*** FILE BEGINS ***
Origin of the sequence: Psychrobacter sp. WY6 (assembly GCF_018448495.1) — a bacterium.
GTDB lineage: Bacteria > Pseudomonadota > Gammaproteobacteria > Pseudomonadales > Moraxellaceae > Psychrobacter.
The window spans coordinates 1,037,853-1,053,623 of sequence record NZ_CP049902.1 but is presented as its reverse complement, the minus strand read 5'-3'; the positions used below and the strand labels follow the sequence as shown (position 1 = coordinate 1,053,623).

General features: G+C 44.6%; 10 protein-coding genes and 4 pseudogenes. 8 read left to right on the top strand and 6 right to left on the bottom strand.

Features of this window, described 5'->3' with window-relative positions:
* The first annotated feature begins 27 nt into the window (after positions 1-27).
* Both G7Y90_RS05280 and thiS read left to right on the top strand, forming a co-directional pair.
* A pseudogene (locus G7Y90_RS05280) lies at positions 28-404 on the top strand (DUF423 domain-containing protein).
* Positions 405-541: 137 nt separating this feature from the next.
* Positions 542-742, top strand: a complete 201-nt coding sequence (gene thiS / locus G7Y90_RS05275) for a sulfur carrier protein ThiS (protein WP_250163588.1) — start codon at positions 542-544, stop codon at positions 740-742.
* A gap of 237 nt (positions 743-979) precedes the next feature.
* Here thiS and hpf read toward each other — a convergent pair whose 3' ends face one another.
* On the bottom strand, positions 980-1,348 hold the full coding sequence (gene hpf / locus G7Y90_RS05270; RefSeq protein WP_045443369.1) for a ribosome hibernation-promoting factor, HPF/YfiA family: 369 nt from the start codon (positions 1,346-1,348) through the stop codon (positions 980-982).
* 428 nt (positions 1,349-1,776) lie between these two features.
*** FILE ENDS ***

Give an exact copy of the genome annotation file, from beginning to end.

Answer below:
Origin of the sequence: Psychrobacter sp. WY6 (assembly GCF_018448495.1) — a bacterium.
GTDB lineage: Bacteria > Pseudomonadota > Gammaproteobacteria > Pseudomonadales > Moraxellaceae > Psychrobacter.
The window spans coordinates 1,037,853-1,053,623 of sequence record NZ_CP049902.1 but is presented as its reverse complement, the minus strand read 5'-3'; the positions used below and the strand labels follow the sequence as shown (position 1 = coordinate 1,053,623).

General features: G+C 44.6%; 10 protein-coding genes and 4 pseudogenes. 8 read left to right on the top strand and 6 right to left on the bottom strand.

Features of this window, described 5'->3' with window-relative positions:
* The first annotated feature begins 27 nt into the window (after positions 1-27).
* Both G7Y90_RS05280 and thiS read left to right on the top strand, forming a co-directional pair.
* A pseudogene (locus G7Y90_RS05280) lies at positions 28-404 on the top strand (DUF423 domain-containing protein).
* Positions 405-541: 137 nt separating this feature from the next.
* Positions 542-742, top strand: a complete 201-nt coding sequence (gene thiS / locus G7Y90_RS05275) for a sulfur carrier protein ThiS (protein WP_250163588.1) — start codon at positions 542-544, stop codon at positions 740-742.
* A gap of 237 nt (positions 743-979) precedes the next feature.
* Here thiS and hpf read toward each other — a convergent pair whose 3' ends face one another.
* On the bottom strand, positions 980-1,348 hold the full coding sequence (gene hpf / locus G7Y90_RS05270; RefSeq protein WP_045443369.1) for a ribosome hibernation-promoting factor, HPF/YfiA family: 369 nt from the start codon (positions 1,346-1,348) through the stop codon (positions 980-982).
* 428 nt (positions 1,349-1,776) lie between these two features.